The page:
Tracks Frankie Knuckles Built House With
In the early '80s -- the years leading up to house music being awarded an actual name -- Frankie Knuckles spent his turntable tenures at the Chicago nightclubs the Warehouse and Power Plant establishing the style's aesthetic. And as several obituaries since his death at 59 on March 31 have suggested, the perimeters of his sound ran from deep, gospel-rooted '70s disco to left-field, post-punked or synth-popped deadpan New Wave oddities out of New York and Continental Europe, from Latin-tinged cheese to leatherman sleaze to skeletal Eurodisco. His selections generally took end runs around disco's big crossover hits, opting instead for more obscure 12-inches and deep cuts, often on smaller labels like Salsoul, West End and Ze -- or even demos by local Prince mimic Jamie Principle, which initially only existed on DJ acetates or reel-to-reel.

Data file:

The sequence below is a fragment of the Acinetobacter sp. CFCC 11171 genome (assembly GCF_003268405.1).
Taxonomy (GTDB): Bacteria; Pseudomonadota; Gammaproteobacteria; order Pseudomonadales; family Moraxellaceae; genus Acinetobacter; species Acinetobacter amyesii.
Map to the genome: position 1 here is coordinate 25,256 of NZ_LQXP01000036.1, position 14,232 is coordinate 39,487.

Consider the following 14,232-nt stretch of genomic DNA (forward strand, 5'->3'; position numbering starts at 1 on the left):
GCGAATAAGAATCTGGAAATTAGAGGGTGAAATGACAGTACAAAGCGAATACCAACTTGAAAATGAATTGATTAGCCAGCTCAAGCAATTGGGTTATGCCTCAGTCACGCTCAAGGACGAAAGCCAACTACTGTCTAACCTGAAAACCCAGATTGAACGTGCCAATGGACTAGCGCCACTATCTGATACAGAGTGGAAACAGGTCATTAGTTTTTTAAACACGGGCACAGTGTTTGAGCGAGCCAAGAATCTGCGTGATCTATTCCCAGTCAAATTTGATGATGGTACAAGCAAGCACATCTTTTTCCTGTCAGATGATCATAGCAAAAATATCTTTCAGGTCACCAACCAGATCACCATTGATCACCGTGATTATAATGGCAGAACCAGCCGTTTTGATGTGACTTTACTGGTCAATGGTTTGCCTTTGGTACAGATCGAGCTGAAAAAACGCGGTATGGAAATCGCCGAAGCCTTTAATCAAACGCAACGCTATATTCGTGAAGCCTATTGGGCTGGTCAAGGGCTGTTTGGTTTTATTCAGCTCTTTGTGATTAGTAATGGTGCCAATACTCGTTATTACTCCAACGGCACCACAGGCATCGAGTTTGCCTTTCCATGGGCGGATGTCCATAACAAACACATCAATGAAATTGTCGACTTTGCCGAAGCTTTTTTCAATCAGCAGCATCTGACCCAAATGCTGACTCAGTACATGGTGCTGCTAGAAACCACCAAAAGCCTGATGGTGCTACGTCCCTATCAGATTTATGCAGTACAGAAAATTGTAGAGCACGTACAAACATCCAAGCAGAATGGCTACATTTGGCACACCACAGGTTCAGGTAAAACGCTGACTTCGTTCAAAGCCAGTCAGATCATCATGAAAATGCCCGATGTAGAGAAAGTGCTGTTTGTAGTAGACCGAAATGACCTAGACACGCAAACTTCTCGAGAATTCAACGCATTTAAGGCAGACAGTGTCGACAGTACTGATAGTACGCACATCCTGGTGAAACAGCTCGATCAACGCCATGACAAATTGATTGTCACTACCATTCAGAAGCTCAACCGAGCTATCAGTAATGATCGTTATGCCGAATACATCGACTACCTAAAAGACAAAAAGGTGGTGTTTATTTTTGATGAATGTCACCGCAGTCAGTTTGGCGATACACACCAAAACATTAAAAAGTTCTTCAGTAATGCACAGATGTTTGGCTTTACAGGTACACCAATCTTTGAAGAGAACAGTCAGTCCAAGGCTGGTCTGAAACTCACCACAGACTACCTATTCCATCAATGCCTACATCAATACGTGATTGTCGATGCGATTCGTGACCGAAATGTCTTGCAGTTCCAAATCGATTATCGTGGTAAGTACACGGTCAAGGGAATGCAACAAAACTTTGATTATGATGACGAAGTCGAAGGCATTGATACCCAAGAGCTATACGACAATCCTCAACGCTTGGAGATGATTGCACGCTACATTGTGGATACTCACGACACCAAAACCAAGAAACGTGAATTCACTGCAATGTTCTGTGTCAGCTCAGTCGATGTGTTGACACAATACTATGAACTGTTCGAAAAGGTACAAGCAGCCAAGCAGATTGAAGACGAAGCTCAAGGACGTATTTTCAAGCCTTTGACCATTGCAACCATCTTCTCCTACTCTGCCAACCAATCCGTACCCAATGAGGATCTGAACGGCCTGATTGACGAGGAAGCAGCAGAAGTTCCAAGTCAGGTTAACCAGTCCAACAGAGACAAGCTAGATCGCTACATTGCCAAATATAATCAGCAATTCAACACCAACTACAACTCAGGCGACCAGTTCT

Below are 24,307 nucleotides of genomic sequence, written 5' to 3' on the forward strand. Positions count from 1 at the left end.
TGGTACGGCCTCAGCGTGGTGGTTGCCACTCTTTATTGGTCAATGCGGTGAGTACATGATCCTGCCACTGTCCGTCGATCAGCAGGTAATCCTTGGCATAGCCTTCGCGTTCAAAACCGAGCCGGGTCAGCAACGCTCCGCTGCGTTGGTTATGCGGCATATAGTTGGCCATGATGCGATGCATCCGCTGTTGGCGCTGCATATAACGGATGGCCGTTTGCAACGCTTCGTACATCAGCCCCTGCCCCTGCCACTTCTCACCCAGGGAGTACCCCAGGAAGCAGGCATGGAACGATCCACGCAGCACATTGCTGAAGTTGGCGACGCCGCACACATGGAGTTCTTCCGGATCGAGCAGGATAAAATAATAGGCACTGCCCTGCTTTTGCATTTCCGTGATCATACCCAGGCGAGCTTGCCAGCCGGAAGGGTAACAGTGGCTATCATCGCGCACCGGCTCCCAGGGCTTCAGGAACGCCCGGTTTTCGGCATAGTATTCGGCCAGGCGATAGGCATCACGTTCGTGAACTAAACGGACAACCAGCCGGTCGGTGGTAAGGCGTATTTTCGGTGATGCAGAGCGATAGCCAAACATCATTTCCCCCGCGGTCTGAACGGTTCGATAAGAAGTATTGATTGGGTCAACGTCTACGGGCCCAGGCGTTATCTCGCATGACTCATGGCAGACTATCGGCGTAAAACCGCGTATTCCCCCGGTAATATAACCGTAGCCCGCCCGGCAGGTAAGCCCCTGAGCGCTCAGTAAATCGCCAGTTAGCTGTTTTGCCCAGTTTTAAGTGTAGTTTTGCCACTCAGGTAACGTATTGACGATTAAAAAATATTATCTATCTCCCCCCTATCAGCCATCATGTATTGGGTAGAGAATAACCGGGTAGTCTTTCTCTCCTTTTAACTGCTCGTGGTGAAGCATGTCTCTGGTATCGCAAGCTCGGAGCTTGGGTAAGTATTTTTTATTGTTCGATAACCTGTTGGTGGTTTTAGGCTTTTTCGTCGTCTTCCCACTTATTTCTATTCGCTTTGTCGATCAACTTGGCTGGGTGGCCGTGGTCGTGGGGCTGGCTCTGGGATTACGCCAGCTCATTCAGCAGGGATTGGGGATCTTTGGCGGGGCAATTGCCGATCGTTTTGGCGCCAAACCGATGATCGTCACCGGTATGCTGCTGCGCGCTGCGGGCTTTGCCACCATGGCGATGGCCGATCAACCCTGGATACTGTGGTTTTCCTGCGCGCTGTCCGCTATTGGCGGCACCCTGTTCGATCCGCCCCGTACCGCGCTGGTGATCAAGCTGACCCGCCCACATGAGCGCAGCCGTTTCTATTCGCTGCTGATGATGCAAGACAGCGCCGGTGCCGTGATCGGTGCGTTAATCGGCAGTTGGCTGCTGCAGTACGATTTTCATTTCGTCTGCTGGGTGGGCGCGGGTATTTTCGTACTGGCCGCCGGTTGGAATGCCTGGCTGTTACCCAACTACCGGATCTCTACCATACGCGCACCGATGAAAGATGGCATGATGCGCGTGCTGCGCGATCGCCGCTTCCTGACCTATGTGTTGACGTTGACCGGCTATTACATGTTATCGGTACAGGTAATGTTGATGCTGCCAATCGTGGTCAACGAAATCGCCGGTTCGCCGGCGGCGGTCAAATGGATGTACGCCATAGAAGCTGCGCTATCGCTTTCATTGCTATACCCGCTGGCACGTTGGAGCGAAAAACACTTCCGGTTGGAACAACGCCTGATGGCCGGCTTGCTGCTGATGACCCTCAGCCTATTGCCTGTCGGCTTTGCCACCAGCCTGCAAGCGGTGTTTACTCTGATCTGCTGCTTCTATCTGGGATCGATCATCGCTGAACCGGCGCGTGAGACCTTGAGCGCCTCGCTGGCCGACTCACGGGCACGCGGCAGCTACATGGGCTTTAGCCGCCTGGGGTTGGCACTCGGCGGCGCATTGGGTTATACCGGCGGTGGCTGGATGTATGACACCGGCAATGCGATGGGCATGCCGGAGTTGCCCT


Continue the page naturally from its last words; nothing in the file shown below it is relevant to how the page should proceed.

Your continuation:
So to one extreme you had the soul ecstasy of First Choice, Sharon Redd, Teddy Pendergrass, D Train, Sylvester, mid-'70s Jackson Five; at the other goalpost, weird birds like Telex, Yello, E.S.G, Alexander Robotnick, Arthur Russell, NYC Peech Boys. Minor league Middle Atlantic funk tracks from Fat Larry's Band, Instant Funk and Positive Force rubbed shoulders with back-room kink from the Skatt Bros., Frankie Goes to Hollywood and Patrick Adams' Phreek. But Knuckles figured out, or created, links between all this music, eventually letting its DNA crossbreed when Chicago house artists started putting out their own records in the mid-'80s. This playlist -- pieced together by referencing old Knuckles set lists compiled at gridface.com, and supplemented by two Tracks That Built The House discs on the decades-out-of-print 1988 German import 12-LP vinyl box set History of the House Sound of Chicago -- is a crash course through the genre's source material. Feel free to jack your body however you see fit.